Is Stress Making Your Hypertension Worse?

A stressful situation comes up at work or home, and you feel your pulse racing. Does that mean you have high blood pressure? No. But if this happens often, you might want to shift the ways you respond—especially if your blood pressure levels haven’t been ideal.

High blood pressure, also known as hypertension, is sometimes called the “silent killer” because you may not realize you have it until a life-threatening event, such as a heart attack, happens. Nearly one-third of adults in the US, or over 75 million people, have high blood pressure, making it dangerously familiar.

Thankfully, there’s a lot you can do to lower these risks. Besides having your blood pressure checked regularly by your doctor, sticking to any recommended treatment, staying physically active, and eating a heart-healthy diet, better managing stress in your life can go a long way. 

Dr. Daniel Maenner at The Doctor’s House is an expert in helping patients prevent and manage hypertension. Below he offers an overview.

Short-term effects of stress on blood pressure

When you’re faced with a stressful situation, your body releases particular hormones that make your heart beat faster, and your blood vessels start to narrow. Stress alone isn’t known to cause lasting high blood pressure, but if you routinely respond to stress in unhealthy ways, you could develop hypertension. 

Responses to stress that impact blood pressure

Common unhealthy ways that can cause or contribute to high blood pressure, as well as strokes and heart attacks, include:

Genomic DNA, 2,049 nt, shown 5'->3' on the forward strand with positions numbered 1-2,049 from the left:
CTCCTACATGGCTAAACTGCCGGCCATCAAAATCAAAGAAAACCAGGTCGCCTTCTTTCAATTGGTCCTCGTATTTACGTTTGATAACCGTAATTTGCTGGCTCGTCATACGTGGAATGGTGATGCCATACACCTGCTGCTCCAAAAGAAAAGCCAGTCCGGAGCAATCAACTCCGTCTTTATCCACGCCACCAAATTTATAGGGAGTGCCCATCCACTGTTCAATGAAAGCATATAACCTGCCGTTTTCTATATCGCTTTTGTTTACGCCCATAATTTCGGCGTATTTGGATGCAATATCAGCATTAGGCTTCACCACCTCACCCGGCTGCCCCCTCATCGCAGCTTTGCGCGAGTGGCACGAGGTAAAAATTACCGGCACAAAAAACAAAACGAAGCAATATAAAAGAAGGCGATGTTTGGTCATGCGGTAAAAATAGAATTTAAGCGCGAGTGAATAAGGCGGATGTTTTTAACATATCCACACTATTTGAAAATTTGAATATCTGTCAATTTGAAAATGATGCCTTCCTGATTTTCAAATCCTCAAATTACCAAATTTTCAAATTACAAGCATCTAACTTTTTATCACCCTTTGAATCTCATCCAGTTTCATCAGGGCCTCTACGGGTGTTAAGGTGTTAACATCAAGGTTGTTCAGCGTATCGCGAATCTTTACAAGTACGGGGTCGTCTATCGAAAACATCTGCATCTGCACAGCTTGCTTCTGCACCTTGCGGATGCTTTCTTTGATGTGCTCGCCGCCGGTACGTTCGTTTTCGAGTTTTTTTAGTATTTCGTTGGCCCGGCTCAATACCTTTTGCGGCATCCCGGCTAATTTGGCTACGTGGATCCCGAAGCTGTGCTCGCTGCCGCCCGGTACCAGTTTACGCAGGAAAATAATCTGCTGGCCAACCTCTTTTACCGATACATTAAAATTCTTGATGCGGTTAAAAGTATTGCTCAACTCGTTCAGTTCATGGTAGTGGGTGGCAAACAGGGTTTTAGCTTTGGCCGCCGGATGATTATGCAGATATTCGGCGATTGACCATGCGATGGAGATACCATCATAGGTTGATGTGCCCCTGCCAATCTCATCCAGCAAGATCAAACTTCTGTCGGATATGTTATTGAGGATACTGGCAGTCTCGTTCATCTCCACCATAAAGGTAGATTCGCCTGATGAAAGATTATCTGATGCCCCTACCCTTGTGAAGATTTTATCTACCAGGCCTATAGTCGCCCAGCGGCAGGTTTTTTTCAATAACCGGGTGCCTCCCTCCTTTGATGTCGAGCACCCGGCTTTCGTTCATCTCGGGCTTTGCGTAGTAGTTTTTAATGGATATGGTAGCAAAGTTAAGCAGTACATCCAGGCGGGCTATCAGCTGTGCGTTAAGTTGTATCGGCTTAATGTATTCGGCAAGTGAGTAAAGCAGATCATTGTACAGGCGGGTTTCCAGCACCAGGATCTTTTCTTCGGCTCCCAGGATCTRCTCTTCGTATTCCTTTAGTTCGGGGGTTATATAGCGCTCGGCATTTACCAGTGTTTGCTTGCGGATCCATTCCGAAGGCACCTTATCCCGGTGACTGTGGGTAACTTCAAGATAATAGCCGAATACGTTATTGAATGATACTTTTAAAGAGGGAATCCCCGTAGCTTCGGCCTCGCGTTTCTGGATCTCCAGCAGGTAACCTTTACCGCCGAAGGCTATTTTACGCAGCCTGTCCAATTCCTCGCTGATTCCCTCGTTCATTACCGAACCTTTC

Aim instead for healthier ways to cope with stress, such as:

Depression and anxiety disorders, which are common and linked with high blood pressure, require seeking quality mental health care. Doing so can help improve your overall quality of life and emotional wellbeing while potentially keeping your blood pressure in a healthy range.

If you have risk factors for high blood pressure, such as family history of the condition, being overweight or obese, leading a sedentary lifestyle, or using tobacco products, you may benefit from more than once-a-year blood pressure testing. 

For more information or to book an appointment, contact our West New York, New Jersey, office today. You can give us a call at 201-869-6220 or book an appointment online. to learn more or to schedule an exam. 

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